Siobhan Murphy
Posted on 20 Oct 2020

When might an employer be indirectly discriminating on the basis of age?

Ryan v South West Ambulance Services NHS Trust UKEAT/0213/19

The Facts

The Claimant was employed as the Education and Business Manager at the Respondent since 2013 and was over the age of 55. The Respondent had adopted a recruitment tool (the Tool), for the purposes of identifying and developing future leaders and managers within certain managerial bands. Amongst the reasons for this was that it helped to retain existing leaders and would mean that the Respondent had an identified pool of high performing employees who could benefit from various progression opportunities. Employees only had access to the Tool where:

  1. The employee was graded as "exceeding expectations" by their line manager.
  2. The employee appealed to an independent manager following a grading less than "exceeding expectations".
  3. The employee self-nominated for inclusion.

The Claimant was a grade 8a manager and was graded as "meeting expectations" by her line manager. She did not appeal her grading in accordance with point (2) above, nor did she self-nominate herself for inclusion to the Tool. As a result, she did not have access. Following this, the Claimant later became aware of an opportunity for another Band 8a role for which she wanted to apply. However, the role was only advertised in the Tool and, as such, she could only apply if the Respondent was unable to recruit directly through the Tool in the first instance.

When she was unable to apply, the Claimant subsequently brought a claim for indirect discrimination on the grounds of age on the basis that employees aged 55 and over were under-represented in the Tool.

What is indirect age discrimination?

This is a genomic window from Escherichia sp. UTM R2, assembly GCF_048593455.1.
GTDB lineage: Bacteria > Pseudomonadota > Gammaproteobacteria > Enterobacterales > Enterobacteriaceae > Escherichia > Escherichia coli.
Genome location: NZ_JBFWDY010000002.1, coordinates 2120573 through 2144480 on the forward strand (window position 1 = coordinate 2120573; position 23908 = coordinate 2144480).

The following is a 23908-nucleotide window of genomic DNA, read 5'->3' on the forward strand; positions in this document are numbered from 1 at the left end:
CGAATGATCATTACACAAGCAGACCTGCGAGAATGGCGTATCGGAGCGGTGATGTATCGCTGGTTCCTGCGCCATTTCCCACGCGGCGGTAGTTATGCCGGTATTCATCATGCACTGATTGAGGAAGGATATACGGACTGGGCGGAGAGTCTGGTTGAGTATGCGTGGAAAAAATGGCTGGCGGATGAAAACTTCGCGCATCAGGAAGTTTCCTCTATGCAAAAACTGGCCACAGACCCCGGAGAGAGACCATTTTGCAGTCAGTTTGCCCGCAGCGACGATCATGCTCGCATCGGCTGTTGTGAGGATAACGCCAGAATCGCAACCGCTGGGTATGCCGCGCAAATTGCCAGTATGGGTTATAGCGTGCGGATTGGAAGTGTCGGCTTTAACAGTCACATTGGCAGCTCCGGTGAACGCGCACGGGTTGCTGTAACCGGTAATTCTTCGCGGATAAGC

The Equality Act 2010 provides that indirect age discrimination occurs where:

  1. A applies to B a provision, criterion or practice (PCP);
  2. B is of a particular age or age group;
  3. A applies that PCP to persons not of the same age or age group as B;
  4. the PCP puts persons of B's age or age group at a particular disadvantage when compared to other persons;
  5. the PCP puts B at that disadvantage; and
  6. A cannot objectively justify the PCP.

As can be seen, it is a legal requirement for an employee, when proving indirect age discrimination, to show that the PCP puts members of a specific age group at a disadvantage and that it puts the particular employee at that disadvantage.

Where this is shown, the only defence that an employer can rely upon is showing that the PCP was objectively justified. This requires an employer to show that there is a legitimate aim and that the PCP is a proportionate means of achieving that aim. This commonly requires the employer to show that there are no less discriminatory means available to achieve the aim.

What was held?

In the first instance, the Employment Tribunal (ET) made a finding of fact that employees below the age of 55 had a 1/34 chance of having access to the Tool, while employees aged 55 or above only had a 1/73 chance. The PCP was identified as only promoting managerial staff on the basis of their pre-existing membership to the Tool. On the face of it, this meant that the Claimant was at a disadvantage because of her age.